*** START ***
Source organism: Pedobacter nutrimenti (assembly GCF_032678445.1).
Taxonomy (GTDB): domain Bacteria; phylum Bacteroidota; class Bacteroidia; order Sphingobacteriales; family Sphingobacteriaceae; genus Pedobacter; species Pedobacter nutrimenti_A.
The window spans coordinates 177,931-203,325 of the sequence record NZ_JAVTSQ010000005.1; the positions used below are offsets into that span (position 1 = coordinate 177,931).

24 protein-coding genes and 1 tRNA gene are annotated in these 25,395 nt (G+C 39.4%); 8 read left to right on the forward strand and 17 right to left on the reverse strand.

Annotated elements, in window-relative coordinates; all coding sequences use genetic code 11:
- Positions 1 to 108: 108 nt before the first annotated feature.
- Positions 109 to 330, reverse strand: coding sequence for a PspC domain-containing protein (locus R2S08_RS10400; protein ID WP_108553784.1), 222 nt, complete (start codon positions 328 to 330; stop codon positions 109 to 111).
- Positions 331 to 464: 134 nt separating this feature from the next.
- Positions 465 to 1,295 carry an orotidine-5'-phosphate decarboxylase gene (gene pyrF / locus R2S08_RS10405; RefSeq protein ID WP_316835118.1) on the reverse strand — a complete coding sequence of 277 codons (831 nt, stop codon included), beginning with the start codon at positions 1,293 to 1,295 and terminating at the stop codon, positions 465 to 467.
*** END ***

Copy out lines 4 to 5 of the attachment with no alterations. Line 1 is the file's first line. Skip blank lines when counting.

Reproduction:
24 protein-coding genes and 1 tRNA gene are annotated in these 25,395 nt (G+C 39.4%); 8 read left to right on the forward strand and 17 right to left on the reverse strand.

Annotated elements, in window-relative coordinates; all coding sequences use genetic code 11: